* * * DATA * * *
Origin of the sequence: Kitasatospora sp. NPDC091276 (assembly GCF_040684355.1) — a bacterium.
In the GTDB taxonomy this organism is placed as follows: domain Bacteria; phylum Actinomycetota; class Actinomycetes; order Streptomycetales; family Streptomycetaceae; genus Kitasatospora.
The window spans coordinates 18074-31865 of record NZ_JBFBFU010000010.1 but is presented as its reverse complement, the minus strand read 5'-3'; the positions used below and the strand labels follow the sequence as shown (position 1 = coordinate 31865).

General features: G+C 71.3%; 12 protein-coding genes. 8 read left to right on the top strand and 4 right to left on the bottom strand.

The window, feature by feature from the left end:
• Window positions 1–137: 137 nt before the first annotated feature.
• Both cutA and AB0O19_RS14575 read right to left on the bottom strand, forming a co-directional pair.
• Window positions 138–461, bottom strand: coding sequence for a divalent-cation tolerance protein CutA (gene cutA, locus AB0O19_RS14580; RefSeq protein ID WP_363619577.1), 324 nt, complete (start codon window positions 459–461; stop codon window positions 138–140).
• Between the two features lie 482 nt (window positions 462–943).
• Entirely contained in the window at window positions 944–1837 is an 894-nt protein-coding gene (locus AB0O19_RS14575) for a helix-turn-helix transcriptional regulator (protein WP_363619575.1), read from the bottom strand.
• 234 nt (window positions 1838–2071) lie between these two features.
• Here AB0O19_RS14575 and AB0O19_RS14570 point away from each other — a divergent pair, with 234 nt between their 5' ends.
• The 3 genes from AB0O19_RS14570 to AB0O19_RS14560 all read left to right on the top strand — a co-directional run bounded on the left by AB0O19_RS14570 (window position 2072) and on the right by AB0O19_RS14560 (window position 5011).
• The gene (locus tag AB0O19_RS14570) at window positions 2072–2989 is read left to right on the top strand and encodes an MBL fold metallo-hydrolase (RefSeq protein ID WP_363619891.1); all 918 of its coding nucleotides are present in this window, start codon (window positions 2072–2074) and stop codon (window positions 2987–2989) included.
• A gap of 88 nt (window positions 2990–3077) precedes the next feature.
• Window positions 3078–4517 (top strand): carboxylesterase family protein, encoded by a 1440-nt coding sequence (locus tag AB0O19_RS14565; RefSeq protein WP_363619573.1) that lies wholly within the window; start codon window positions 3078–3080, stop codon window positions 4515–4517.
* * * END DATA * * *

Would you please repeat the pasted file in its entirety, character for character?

Origin of the sequence: Kitasatospora sp. NPDC091276 (assembly GCF_040684355.1) — a bacterium.
In the GTDB taxonomy this organism is placed as follows: domain Bacteria; phylum Actinomycetota; class Actinomycetes; order Streptomycetales; family Streptomycetaceae; genus Kitasatospora.
The window spans coordinates 18074-31865 of record NZ_JBFBFU010000010.1 but is presented as its reverse complement, the minus strand read 5'-3'; the positions used below and the strand labels follow the sequence as shown (position 1 = coordinate 31865).

General features: G+C 71.3%; 12 protein-coding genes. 8 read left to right on the top strand and 4 right to left on the bottom strand.

The window, feature by feature from the left end:
• Window positions 1–137: 137 nt before the first annotated feature.
• Both cutA and AB0O19_RS14575 read right to left on the bottom strand, forming a co-directional pair.
• Window positions 138–461, bottom strand: coding sequence for a divalent-cation tolerance protein CutA (gene cutA, locus AB0O19_RS14580; RefSeq protein ID WP_363619577.1), 324 nt, complete (start codon window positions 459–461; stop codon window positions 138–140).
• Between the two features lie 482 nt (window positions 462–943).
• Entirely contained in the window at window positions 944–1837 is an 894-nt protein-coding gene (locus AB0O19_RS14575) for a helix-turn-helix transcriptional regulator (protein WP_363619575.1), read from the bottom strand.
• 234 nt (window positions 1838–2071) lie between these two features.
• Here AB0O19_RS14575 and AB0O19_RS14570 point away from each other — a divergent pair, with 234 nt between their 5' ends.
• The 3 genes from AB0O19_RS14570 to AB0O19_RS14560 all read left to right on the top strand — a co-directional run bounded on the left by AB0O19_RS14570 (window position 2072) and on the right by AB0O19_RS14560 (window position 5011).
• The gene (locus tag AB0O19_RS14570) at window positions 2072–2989 is read left to right on the top strand and encodes an MBL fold metallo-hydrolase (RefSeq protein ID WP_363619891.1); all 918 of its coding nucleotides are present in this window, start codon (window positions 2072–2074) and stop codon (window positions 2987–2989) included.
• A gap of 88 nt (window positions 2990–3077) precedes the next feature.
• Window positions 3078–4517 (top strand): carboxylesterase family protein, encoded by a 1440-nt coding sequence (locus tag AB0O19_RS14565; RefSeq protein WP_363619573.1) that lies wholly within the window; start codon window positions 3078–3080, stop codon window positions 4515–4517.